1st of the Month, Vol. 2 (EP)
With "1st Of The Month Vol.2," Cam'ron efficiently whips between glimpses of '90s Harlem, mid-aughts parties and what the rest of his career could look like.
Few emcees indulge in their eccentricities more than Cam’ron, the gaudy gangster who can flex in a pink mink and still evoke a gritty Harlem aesthetic. Killa Cam’s maintained a lucrative and acclaimed career by glorifying the trivial and embracing the extravagant, from moving packages in Omaha, Nebraska to pulling up in a tomato Porsche wearing David Yurman.
Nostalgia operates on a 10-year cycle in Hip Hop, and the recent Dipset reunion finds Cam with both a spike in appreciation from older outlets and a repurposing for new audiences. The 1st Of The Month series thus presents the 38-year-old with a problem: how to start up the coral Range Rover again without becoming a caricature of himself, and how to ensure quality output every 30 days.
The second installment of the 1st Of The Month EP series generally accomplishes both with aplomb, and positions Cam’ron as a more mature storyteller that still brazenly drops low-brow punchlines without warning. Clocking in at just 15 minutes, the five songs of 1st Of The Month, Vol. 2 efficiently whip between rearview glimpses of ‘90s Harlem, recreations of mid-aughts parties and previews of what the rest of Cam’s career could look like.
August’s set begins with “Sweetest,” which finds a sober Cam’ron listing off lost friends over a languid sample of The O’Jays’ “Sunshine.” The rhymes remain dense—Cam’s never ditched his penchant for multisyllabic schemes and abrupt double entendres—but the harrowing narratives move smoothly down Lennox Ave. Despite an unfitting ending that’s steeped in Dipset mythos (“I’m top model, getting model top / I bust a nut like a bottle pop, mazel tov”), “Sweetest” finds Cam acting his age and refusing to embellish.
Other tracks strike a more even balance between Cam’ron the grizzled veteran and Cam’ron the ageless enigma. “Lala,” though weighed down by an overwrought hook, finds him navigating “crack vials and hard shells...killers and card sharks” in an over-the-shoulder romanticization of his former neighborhood. “Soulplane,” meanwhile, is archetypal “Cam being Cam,” flush with heavy syllable bending and charismatically awful jokes (“My attire’s good, ask my entire hood / I don’t fuck up with the white girl like Tiger Woods”). Bearing the same name as an older collaboration with Vado, “Soulplane” is a fur hat-tip to Diplomat days.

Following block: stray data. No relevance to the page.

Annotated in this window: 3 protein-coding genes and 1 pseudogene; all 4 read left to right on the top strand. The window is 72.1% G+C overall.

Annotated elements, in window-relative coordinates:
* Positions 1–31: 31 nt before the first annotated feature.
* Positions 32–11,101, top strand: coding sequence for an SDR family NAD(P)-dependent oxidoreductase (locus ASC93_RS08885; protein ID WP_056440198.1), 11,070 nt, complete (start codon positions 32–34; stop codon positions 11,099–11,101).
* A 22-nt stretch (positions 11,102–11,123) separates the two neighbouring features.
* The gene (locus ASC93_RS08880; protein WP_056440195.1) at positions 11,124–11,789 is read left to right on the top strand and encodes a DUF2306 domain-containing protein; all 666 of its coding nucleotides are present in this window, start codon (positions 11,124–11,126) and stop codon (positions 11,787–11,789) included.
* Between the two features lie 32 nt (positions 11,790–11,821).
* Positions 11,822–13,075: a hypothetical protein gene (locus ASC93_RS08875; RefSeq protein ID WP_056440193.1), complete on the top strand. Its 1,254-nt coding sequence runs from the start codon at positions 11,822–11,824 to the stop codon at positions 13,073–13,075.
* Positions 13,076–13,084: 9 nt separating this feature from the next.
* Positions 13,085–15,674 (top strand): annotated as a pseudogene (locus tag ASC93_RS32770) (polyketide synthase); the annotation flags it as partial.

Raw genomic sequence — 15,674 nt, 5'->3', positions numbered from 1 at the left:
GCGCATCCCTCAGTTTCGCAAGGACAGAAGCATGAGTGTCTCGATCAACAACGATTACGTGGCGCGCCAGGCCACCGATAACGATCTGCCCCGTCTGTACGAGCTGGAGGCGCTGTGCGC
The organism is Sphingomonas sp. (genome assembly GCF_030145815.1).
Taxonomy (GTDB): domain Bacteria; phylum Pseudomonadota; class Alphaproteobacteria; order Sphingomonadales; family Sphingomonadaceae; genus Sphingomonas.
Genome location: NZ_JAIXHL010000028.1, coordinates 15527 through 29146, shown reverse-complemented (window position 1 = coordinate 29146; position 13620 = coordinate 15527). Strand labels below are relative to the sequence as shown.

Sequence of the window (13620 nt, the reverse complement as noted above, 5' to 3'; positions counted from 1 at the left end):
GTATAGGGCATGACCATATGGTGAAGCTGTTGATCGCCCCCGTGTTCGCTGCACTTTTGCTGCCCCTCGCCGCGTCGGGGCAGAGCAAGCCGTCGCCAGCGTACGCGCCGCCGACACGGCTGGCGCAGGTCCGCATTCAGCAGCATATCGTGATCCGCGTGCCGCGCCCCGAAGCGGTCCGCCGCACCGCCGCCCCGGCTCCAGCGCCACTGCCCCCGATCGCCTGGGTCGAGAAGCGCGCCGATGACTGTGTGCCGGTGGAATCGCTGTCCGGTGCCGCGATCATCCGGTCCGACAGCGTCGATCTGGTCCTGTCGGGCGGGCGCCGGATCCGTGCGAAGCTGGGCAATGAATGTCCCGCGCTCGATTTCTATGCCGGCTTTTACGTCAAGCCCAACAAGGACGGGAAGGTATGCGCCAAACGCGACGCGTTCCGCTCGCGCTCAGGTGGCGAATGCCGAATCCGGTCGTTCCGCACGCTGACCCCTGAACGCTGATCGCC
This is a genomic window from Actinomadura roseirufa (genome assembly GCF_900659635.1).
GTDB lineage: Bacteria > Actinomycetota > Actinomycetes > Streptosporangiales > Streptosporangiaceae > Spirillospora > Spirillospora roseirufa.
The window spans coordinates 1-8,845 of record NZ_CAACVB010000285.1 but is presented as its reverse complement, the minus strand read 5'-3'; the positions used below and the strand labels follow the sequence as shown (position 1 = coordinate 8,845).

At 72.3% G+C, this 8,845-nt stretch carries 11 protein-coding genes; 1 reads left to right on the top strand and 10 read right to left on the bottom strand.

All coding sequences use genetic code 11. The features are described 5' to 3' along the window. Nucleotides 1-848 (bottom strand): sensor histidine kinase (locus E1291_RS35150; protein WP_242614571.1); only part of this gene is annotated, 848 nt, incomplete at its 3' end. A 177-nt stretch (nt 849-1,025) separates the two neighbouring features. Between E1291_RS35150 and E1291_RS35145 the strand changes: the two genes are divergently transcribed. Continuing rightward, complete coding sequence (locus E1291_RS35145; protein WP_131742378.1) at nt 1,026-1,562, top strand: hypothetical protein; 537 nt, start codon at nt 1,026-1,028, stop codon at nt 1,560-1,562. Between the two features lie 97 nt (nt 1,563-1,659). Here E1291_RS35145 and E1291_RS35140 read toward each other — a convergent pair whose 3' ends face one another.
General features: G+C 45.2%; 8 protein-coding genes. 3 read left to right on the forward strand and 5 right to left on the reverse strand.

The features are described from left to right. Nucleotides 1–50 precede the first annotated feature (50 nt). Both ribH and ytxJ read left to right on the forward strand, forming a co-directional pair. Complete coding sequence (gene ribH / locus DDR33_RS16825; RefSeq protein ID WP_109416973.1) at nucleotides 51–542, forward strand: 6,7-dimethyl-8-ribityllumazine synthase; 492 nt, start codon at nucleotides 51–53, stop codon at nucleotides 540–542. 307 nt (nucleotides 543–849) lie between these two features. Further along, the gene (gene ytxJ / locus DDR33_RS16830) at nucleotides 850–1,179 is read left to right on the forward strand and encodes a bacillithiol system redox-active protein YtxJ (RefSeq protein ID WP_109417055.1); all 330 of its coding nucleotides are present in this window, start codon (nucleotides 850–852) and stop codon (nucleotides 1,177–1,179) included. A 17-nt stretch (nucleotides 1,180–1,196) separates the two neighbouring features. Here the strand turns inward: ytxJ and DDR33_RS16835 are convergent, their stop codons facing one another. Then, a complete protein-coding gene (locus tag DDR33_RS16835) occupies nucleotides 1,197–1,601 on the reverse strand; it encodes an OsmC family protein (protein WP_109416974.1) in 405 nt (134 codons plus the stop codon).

The last two songs of 1st Of The Month take drastic sonic lurches, resulting in a significantly weaker half of material. The AraabMuzik-produced “C.F.W.U.” with Jim Jones and Hell Rell brashly trumpets the return of Dipset, and all three emcees hold their own with boisterous double times. But the track is more interested in beating chests and shouting, “We’re back!” than offering the rich details and surreal stories that the collective used to be known for. “So Bad” takes a complete 180, offering a sugar-high “Hey Ma” in which Cam is called out for being self-assuming by one of Nicki Minaj’s better verses in recent memory. Neither song is particularly bad, but both are fairly generic from an artist that’s never lacked quotable punches.
Still, 1st Of The Month, Vol. 2 exceeds in allowing Cam’ron to flex range without ever looking too out of place, and serves as a medium for both somber reflection and self-indulgent celebration. If nothing else, the EP is a worthy refresher from one of Hip Hop’s most unique personalities, and a teaser of what could come on projects with Dipset and A-Trak.